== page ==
The ‘End of the Age’
What about “the end of the age?” What does that phrase mean?
Understanding Jesus meant by the phrase ‘the end of the age’ is the primary key to understanding the remainder of what Jesus taught here (and so very much more of Scripture).
Following the death of the apostles, by the early second century, evidence shows that most Christians have understood the phrase “the end of the age” to be a reference to the duration of the Christian Age—the period of time from Jesus’ ascension to heaven until the end of time when He returned and the universe was destroyed.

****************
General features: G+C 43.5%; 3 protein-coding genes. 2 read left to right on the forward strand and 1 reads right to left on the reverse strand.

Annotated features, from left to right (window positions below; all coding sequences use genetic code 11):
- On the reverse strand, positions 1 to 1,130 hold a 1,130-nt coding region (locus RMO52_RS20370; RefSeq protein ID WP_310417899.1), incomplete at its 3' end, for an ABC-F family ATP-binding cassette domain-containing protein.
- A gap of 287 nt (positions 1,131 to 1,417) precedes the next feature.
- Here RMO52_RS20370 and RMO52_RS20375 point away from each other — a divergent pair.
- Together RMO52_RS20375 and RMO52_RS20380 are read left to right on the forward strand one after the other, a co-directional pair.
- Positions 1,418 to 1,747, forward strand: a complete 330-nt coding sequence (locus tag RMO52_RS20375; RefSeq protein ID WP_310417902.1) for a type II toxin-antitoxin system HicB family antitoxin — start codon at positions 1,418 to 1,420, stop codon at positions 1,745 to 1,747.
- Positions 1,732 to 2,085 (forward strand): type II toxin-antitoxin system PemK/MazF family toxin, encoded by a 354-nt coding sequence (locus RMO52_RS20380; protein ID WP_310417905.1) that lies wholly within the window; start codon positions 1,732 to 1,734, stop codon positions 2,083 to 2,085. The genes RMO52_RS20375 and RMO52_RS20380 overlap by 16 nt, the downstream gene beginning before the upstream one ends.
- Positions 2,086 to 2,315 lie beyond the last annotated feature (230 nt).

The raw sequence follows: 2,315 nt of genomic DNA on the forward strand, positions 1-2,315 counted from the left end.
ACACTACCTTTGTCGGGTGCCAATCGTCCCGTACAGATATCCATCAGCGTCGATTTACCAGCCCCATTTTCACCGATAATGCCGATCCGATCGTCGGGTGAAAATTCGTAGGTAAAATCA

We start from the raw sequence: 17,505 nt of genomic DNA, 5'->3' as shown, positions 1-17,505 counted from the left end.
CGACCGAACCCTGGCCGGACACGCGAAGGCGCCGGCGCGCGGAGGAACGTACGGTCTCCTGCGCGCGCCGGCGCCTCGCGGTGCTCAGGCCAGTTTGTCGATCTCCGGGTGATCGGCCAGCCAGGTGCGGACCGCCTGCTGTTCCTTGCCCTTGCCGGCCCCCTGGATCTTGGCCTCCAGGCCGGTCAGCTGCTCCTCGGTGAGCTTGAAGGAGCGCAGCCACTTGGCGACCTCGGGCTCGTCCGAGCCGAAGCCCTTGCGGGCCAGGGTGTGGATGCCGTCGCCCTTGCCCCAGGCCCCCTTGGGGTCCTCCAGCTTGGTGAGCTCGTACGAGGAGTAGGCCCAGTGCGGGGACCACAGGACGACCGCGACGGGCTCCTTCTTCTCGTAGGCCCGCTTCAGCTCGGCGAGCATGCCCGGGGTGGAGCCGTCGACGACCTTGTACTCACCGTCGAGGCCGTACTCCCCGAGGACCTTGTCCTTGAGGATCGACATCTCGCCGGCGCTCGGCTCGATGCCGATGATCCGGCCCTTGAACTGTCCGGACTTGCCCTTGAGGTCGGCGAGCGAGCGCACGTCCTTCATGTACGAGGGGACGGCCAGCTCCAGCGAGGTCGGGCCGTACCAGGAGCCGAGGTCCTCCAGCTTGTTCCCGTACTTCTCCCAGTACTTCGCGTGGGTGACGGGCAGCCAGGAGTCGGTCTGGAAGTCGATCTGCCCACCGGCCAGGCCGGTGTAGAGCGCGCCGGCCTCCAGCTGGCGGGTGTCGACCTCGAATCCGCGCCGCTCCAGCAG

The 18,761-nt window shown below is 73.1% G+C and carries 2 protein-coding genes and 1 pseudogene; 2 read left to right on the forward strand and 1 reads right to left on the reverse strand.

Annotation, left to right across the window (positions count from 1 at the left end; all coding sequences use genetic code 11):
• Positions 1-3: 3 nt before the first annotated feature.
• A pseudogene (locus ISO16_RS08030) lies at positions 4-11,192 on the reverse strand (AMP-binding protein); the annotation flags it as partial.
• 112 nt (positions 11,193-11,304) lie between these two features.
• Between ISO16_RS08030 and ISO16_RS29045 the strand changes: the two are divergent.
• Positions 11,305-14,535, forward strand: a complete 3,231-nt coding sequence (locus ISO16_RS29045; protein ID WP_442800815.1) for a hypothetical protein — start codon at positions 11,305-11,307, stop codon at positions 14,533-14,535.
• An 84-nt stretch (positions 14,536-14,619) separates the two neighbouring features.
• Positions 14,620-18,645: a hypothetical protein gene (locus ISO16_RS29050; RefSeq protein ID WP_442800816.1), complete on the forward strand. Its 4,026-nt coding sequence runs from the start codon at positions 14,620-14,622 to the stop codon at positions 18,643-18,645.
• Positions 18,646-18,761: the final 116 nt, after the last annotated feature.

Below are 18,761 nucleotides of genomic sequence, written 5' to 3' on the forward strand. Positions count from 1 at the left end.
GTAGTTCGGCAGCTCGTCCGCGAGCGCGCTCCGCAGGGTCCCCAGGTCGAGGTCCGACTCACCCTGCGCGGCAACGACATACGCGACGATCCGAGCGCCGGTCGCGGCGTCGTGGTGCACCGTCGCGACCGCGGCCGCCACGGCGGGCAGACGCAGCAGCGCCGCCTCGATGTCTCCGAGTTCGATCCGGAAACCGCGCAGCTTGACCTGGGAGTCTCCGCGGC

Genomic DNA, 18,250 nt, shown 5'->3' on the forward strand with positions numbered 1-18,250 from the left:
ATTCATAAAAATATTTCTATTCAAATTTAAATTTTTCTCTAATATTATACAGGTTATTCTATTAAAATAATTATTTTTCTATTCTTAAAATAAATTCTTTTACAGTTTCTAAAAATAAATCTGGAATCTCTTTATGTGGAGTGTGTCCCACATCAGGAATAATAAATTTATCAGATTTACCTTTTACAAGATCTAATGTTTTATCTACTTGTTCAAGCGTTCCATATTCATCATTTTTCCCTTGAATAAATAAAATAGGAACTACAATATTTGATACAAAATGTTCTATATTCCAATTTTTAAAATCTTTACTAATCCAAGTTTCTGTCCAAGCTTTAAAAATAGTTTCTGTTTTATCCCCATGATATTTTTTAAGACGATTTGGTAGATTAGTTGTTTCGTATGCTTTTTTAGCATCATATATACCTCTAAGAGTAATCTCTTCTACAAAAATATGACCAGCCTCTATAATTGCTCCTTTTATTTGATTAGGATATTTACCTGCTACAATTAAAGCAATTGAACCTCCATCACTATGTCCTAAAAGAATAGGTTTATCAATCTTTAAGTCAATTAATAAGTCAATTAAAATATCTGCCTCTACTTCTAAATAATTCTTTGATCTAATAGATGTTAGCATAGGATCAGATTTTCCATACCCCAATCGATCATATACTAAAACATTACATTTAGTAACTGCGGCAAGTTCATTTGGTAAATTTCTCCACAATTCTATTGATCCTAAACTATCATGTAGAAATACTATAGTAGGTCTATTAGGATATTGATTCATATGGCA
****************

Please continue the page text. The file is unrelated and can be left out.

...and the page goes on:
Yet, in this text we see that the apostles connected Jesus’ statements about the temple buildings’ destruction with the end of the age.
In the post, “A Spotlight on the Shadows of Israel’s Exodus,” we looked at 1 Cor. 10. That chapter includes a very important statement regarding the end of the age:
11 Now these things happened to [the children of Israel] as an example, and they were written for our instruction, upon whom the ends of the ages have come.
(1 Cor. 10:11 NASB)
Paul said that the end of the age had come upon those living at the time—the first century.
We find a similar statement in Hebrews regarding Jesus’ crucifixion:
26 [Jesus] then would have had to suffer often since the foundation of the world; but now, once at the end of the ages, He has appeared to put away sin by the sacrifice of Himself.
(Heb. 9:26 NKJV)
The Hebrew writer says that Jesus’ first coming was at the end of the ages.